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2016/11/20

How to Write: Week 27: Internal Editor: Sunday (Philosophy)

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    Everyone has an internal editor.  This is the niggling feeling that everything you write has to be perfect on the first try.  This is the part of you that goes back and corrects grammar or punctuation or spelling while you are still in the middle of an expression.  Your internal editor is a hindrance while expressing.
    Your internal editor is the perfectionist and can often lead to writer’s block out of the creation of self doubt and fear of not being accepted.  You will NEVER completely remove your internal editor and you don’t want to.
    Your internal editor has to be put under your control as much as possible.  There are certain tics which can’t be helped.  For example, if you are typing and commit a typo.  You see it and go back to fix it.  Sometimes it just happens as a natural reaction.  Swapping a typo can help save time later.  Worrying on a full sentence written on its grammar is counter productive.  You have the power to stop this internal editor from taking over your creative process.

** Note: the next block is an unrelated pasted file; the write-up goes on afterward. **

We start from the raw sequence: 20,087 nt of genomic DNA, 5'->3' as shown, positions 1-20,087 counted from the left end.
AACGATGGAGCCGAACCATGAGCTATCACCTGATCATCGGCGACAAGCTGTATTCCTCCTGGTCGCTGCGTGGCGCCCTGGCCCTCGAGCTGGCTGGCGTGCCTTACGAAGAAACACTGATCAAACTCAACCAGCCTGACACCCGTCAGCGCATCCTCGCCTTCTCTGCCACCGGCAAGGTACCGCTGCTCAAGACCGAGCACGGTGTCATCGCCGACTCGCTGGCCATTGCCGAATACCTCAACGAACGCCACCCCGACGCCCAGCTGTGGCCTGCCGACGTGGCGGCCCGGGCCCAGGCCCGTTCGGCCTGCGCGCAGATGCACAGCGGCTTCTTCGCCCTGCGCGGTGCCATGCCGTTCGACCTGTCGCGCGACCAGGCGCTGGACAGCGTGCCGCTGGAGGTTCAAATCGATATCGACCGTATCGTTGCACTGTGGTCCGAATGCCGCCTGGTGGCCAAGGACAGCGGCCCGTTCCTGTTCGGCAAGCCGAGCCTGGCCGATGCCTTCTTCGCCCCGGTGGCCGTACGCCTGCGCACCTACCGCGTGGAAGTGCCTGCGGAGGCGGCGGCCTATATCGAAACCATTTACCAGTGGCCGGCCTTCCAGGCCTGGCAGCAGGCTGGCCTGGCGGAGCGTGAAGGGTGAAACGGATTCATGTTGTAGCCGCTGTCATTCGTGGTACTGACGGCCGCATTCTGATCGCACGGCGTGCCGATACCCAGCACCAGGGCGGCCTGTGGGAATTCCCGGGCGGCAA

Your internal editor does have its uses.  Sometimes we need someone to question us.  Sometimes the only person who will do it is ourselves, especially in the case of introvert writers.  Having that second guesser AFTER a creation is awesome.  It can give new scope on a situation.  This new scope can flesh out a piece and make it more accessible to an audience.
    Once you can come to terms with the internal editor you can let yourself express honestly and completely.
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Azriel Johnson is an inkspatter analyst by day and a serial writer by night. He runs a small, not money losing publishing press and a weekly open mic with monthly features called Writing Knights Press.

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